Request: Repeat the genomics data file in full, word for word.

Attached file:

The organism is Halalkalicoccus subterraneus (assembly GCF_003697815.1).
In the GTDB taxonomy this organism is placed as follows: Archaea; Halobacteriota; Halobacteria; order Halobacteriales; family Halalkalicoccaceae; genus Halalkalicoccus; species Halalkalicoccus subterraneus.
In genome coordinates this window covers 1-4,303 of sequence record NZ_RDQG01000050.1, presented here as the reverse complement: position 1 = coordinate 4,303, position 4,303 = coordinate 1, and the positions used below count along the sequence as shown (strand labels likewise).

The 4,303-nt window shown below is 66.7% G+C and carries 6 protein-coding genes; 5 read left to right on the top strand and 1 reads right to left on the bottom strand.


The organism is Halalkalicoccus subterraneus (assembly GCF_003697815.1).
In the GTDB taxonomy this organism is placed as follows: Archaea; Halobacteriota; Halobacteria; order Halobacteriales; family Halalkalicoccaceae; genus Halalkalicoccus; species Halalkalicoccus subterraneus.
In genome coordinates this window covers 1-4,303 of sequence record NZ_RDQG01000050.1, presented here as the reverse complement: position 1 = coordinate 4,303, position 4,303 = coordinate 1, and the positions used below count along the sequence as shown (strand labels likewise).

The 4,303-nt window shown below is 66.7% G+C and carries 6 protein-coding genes; 5 read left to right on the top strand and 1 reads right to left on the bottom strand.